Well, the sad, melancholy news is that I am not the Best Home Cook in the Waikato.
The consolatory news is that, despite my lemon dipping sauce going totally off its rocker, forgetting to put the thyme in said sauce and running out of time to use the arty skewers I bought for $6.49… I am the Runner-Up.
I have a large, framed certificate to prove it. I’m not sure what to do with it. Either I’ll chuck it in the bin or keep it enshrined on the wall of the throom with mood lighting and laser security. I also have a $200 gift card for Farro, which is much less problematic.
The panna cotta chap won, as could be expected - he made a very fancy fish dish with lemon fondant potatoes (why are they called that? I’m gonna try them, anyway, though not with preserved lemon). Many people liked Tiny Miles. I educated the viewing public on the harvesting methods of saffron, which is more interesting than I probably made it sound. I bought a disappointing milkshake and some incredibly nommy spiced nuts. Helpdesk Man bought fudge, cider, a mango mocktail and two pizzas. (Helpdesk Man 1, Diet 0.) An old lady in the audience heckled one of the other contestants, but left (thankfully) before I went up. Another contestant borrowed my chef’s knife. A man demonstrating cheese-making borrowed my frying pan. The Indian guy gave me his spare plate of curry and couscous. The MC read out bits of my application email, which was embarrassing. Half a bulb of fennel fell on the floor while I was setting up, but I didn’t need it. A lady in the front row was nervily arguing with a contestant over whether her chicken would be undercooked. The pig heard my name being called out and said excitedly “Ooh, Mummy, what are you going to make?”, proving she has been absent in spirit for the last seven days. Miles emitted a rank, sulfurous stench just as the MC was saying “Some wonderful smells are coming from the stove right now”. One guy simply called his dish “Lamb Fusion”, which sounded a heck of a lot artier than my “Well, um, I’m making chicken tender thingies with a lemon dipping sauce and bits of stuff, oh, and cream cheese balls”. I should have flung glitter into the air and said “I present to you… ZELDA!”, or summat. Also, I had to wear a headset. And I accidentally made a joke about Martha Stewart being a felon, but I don’t think anyone noticed,
But on to weightier matters. You know Patch Adams? Well, the film was based on the life of a real chap, Hunter “Patch” Adams, who was indeed a doctor and believed in the power of ‘aving a larf, but was not Robin Williams (three points to him, really). I read his book once. In it he described the model hospital (or “healing centre”, or something vaguely hippieish, I forget) he would have built if he had ever had enough money, but he did not (and his wife left him - it’s not as cheery a read as you might expect).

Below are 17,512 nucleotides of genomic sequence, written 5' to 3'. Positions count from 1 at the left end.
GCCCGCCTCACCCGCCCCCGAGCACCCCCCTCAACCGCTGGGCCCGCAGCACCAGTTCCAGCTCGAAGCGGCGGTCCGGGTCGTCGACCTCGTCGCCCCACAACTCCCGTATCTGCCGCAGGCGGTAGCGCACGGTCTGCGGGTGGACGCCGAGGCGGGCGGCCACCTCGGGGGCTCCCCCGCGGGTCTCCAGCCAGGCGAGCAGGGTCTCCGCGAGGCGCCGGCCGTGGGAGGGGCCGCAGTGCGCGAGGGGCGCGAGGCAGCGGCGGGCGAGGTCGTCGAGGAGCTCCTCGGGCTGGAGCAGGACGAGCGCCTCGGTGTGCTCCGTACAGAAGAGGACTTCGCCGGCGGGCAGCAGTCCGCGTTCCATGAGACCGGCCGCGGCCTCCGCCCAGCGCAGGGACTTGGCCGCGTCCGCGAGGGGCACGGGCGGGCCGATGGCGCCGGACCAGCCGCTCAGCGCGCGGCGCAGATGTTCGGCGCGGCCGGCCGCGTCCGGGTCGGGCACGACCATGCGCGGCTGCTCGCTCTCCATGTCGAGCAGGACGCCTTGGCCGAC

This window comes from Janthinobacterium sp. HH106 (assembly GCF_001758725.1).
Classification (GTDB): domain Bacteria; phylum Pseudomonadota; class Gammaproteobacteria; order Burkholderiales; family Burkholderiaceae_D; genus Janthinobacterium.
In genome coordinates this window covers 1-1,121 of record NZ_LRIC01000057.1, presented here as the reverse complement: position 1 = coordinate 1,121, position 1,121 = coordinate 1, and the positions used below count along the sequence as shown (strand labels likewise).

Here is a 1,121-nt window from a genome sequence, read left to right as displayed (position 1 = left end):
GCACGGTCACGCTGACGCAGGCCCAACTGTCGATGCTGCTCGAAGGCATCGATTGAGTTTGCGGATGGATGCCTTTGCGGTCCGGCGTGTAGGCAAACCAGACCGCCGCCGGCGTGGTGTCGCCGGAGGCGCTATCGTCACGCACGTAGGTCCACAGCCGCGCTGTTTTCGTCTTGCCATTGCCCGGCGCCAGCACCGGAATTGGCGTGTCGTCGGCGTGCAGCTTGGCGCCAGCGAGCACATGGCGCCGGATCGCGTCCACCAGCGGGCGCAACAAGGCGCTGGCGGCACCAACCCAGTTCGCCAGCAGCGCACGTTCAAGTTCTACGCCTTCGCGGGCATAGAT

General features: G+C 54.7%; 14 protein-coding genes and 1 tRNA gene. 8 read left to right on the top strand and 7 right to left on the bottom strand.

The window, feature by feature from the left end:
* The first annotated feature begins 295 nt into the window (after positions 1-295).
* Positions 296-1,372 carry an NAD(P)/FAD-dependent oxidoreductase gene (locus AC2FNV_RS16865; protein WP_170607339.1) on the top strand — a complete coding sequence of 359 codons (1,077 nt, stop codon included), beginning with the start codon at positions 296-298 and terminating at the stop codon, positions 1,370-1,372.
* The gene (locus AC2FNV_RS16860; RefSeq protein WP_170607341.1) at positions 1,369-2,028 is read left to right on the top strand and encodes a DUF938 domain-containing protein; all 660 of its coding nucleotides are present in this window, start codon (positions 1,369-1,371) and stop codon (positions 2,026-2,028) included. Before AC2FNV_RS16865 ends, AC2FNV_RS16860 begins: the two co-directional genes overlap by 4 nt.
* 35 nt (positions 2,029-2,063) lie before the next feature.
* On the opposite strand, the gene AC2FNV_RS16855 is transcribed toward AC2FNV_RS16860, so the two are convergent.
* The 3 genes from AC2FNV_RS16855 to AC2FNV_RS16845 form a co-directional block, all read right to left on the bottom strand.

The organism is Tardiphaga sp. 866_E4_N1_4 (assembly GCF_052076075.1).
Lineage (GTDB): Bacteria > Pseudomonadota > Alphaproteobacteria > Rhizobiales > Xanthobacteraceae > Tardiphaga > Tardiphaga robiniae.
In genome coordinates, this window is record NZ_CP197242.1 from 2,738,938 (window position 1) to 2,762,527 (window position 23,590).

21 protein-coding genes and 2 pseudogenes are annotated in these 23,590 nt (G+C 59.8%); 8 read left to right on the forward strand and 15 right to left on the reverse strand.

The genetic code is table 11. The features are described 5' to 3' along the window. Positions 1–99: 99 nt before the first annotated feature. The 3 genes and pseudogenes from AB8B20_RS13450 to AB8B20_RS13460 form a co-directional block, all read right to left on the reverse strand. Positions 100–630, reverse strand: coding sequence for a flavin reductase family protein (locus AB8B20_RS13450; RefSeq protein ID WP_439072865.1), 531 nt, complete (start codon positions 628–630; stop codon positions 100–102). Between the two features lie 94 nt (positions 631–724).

It sounds like a pretty neat theoretical facility - he planned the whole grounds in the shape of a clown, so as to terrify pilots, and he had pottery sheds and vegetable gardens and counselors and basketweaving stations and things, so if someone was suffering from the blight he could just toddle down the well-raked gravel path and throw a pot, and feel much better. Holistic, innit. But one rather questionable innovation was the Death Room.
Patch Adams wanted death to be a joyful experience, you see, and he thought that the dying - in much the same way that pregnant women choose candles and essential oil and Enya CDs for giving birth - could choose the ambience surrounding their death. So he planned out this room with a dome-shaped ceiling, on which you could project images of stars or childhood photos or whatever you wanted; and the idea was you could choose a fragrance and have your family around and eat cookies and generally go out in style.
It’s not hard to see the flaws in this plan.
“Are you almost done in there? Mrs Jenkins in Ward 17’s going a bit blue.”
“Wait a minute, the Death Star’s almost reached the Rebel base!”
“Weren’t you in here last week? This isn’t IMAX, you know.”
“I was dying.”
“You were watching Avatar.”
“That’s a very significant film for me!”
“Well, do you think you could pop off before the end of the credits? I have to hastily Photoshop a picture of Mrs Jenkins riding on a unicorn with Leonard Nimoy.”
“She’ll surprise ya. Now look, that’s my pager; are you coming or going? She’s got a three-page deathplan, she’ll be furious if she misses out.”
Meanwhile Mrs Jenkins, being wheeled down the corridor by an orderly:
“Where are we going?”
“I just thought we’d take a little stroll. Get some fresh air.”
“This isn’t the way to the gardens - wait a second. You’re taking me to the Death Room, aren’t you?!”
“What? Of course not. Maybe just a little trial run. Your Aunty Edna’s flown in, and your high school drama teacher.”
“They flew in for a trial run?”
“Of course they did, sweetie. Everybody cares about you.”
“I’m not dying! I feel fine!”
“And you look lovely. How about we pop your old wedding dress on over your shoulders, now?”
“The doctor said I was going to be out of here by Tuesday!”
“Dr Adams? Oh, he’s a lovely man, isn’t he. Likes his little jokes. Now, look at that, Chef’s made your favourite dessert. Aren’t you in luck!”
“Is that my grandmother’s perfume I smell?”
“Probably just the angels, sweetie. Now oop, here we go, onto the couch. You just lie there and look at Mr Spock on the horsie. We’ll be back in the morning to pick up the - I mean, you have fun. Make the most of this.”
I mean, dude. I’d totally do it, though. I’d have a big flashing countdown, just to see what would happen. Can you psychosomatically induce death by expectation? Probably.